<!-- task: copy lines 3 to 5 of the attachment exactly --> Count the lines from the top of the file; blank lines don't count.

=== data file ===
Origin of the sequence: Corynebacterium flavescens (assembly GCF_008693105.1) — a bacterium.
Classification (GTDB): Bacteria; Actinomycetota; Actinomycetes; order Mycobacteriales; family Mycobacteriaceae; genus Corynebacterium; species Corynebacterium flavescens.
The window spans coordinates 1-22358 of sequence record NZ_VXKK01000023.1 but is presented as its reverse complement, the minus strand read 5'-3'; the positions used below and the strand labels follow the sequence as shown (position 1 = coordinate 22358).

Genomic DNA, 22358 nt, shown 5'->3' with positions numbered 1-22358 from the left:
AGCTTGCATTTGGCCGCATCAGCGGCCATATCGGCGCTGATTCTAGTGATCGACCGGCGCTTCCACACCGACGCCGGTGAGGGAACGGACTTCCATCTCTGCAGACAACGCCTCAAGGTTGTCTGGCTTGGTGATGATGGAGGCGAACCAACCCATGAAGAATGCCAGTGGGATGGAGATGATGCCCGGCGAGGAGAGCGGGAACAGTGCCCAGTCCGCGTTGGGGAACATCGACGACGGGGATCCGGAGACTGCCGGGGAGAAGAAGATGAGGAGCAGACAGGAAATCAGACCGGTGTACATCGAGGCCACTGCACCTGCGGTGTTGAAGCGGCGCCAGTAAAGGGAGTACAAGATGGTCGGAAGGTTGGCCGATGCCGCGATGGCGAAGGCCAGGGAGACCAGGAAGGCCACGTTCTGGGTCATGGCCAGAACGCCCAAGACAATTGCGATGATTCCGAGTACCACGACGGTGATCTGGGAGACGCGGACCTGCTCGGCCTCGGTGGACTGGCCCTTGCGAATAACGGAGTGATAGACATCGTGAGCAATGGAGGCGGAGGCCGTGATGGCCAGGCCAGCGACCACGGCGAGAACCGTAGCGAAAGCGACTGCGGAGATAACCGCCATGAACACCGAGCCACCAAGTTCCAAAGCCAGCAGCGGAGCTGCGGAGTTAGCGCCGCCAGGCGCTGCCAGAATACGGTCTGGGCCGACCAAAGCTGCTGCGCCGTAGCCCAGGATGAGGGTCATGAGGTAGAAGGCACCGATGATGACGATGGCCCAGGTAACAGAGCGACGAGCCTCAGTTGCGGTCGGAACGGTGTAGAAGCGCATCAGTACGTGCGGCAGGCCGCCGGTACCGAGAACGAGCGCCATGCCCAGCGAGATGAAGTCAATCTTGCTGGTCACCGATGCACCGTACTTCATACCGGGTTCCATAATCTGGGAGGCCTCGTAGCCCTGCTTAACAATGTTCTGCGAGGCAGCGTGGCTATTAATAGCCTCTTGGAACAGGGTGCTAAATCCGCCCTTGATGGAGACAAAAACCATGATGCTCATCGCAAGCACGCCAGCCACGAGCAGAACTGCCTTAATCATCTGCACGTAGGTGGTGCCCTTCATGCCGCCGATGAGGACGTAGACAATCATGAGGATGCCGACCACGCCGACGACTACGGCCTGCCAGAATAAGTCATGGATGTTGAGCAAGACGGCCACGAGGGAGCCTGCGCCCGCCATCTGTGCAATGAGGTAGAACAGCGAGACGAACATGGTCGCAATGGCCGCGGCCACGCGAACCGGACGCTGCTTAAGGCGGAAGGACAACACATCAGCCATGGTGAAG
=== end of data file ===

The window spans coordinates 1-22358 of sequence record NZ_VXKK01000023.1 but is presented as its reverse complement, the minus strand read 5'-3'; the positions used below and the strand labels follow the sequence as shown (position 1 = coordinate 22358).

Genomic DNA, 22358 nt, shown 5'->3' with positions numbered 1-22358 from the left:
AGCTTGCATTTGGCCGCATCAGCGGCCATATCGGCGCTGATTCTAGTGATCGACCGGCGCTTCCACACCGACGCCGGTGAGGGAACGGACTTCCATCTCTGCAGACAACGCCTCAAGGTTGTCTGGCTTGGTGATGATGGAGGCGAACCAACCCATGAAGAATGCCAGTGGGATGGAGATGATGCCCGGCGAGGAGAGCGGGAACAGTGCCCAGTCCGCGTTGGGGAACATCGACGACGGGGATCCGGAGACTGCCGGGGAGAAGAAGATGAGGAGCAGACAGGAAATCAGACCGGTGTACATCGAGGCCACTGCACCTGCGGTGTTGAAGCGGCGCCAGTAAAGGGAGTACAAGATGGTCGGAAGGTTGGCCGATGCCGCGATGGCGAAGGCCAGGGAGACCAGGAAGGCCACGTTCTGGGTCATGGCCAGAACGCCCAAGACAATTGCGATGATTCCGAGTACCACGACGGTGATCTGGGAGACGCGGACCTGCTCGGCCTCGGTGGACTGGCCCTTGCGAATAACGGAGTGATAGACATCGTGAGCAATGGAGGCGGAGGCCGTGATGGCCAGGCCAGCGACCACGGCGAGAACCGTAGCGAAAGCGACTGCGGAGATAACCGCCATGAACACCGAGCCACCAAGTTCCAAAGCCAGCAGCGGAGCTGCGGAGTTAGCGCCGCCAGGCGCTGCCAGAATACGGTCTGGGCCGACCAAAGCTGCTGCGCCGTAGCCCAGGATGAGGGTCATGAGGTAGAAGGCACCGATGATGACGATGGCCCAGGTAACAGAGCGACGAGCCTCAGTTGCGGTCGGAACGGTGTAGAAGCGCATCAGTACGTGCGGCAGGCCGCCGGTACCGAGAACGAGCGCCATGCCCAGCGAGATGAAGTCAATCTTGCTGGTCACCGATGCACCGTACTTCATACCGGGTTCCATAATCTGGGAGGCCTCGTAGCCCTGCTTAACAATGTTCTGCGAGGCAGCGTGGCTATTAATAGCCTCTTGGAACAGGGTGCTAAATCCGCCCTTGATGGAGACAAAAACCATGATGCTCATCGCAAGCACGCCAGCCACGAGCAGAACTGCCTTAATCATCTGCACGTAGGTGGTGCCCTTCATGCCGCCGATGAGGACGTAGACAATCATGAGGATGCCGACCACGCCGACGACTACGGCCTGCCAGAATAAGTCATGGATGTTGAGCAAGACGGCCACGAGGGAGCCTGCGCCCGCCATCTGTGCAATGAGGTAGAACAGCGAGACGAACATGGTCGCAATGGCCGCGGCCACGCGAACCGGACGCTGCTTAAGGCGGAAGGACAACACATCAGCCATGGTGAAG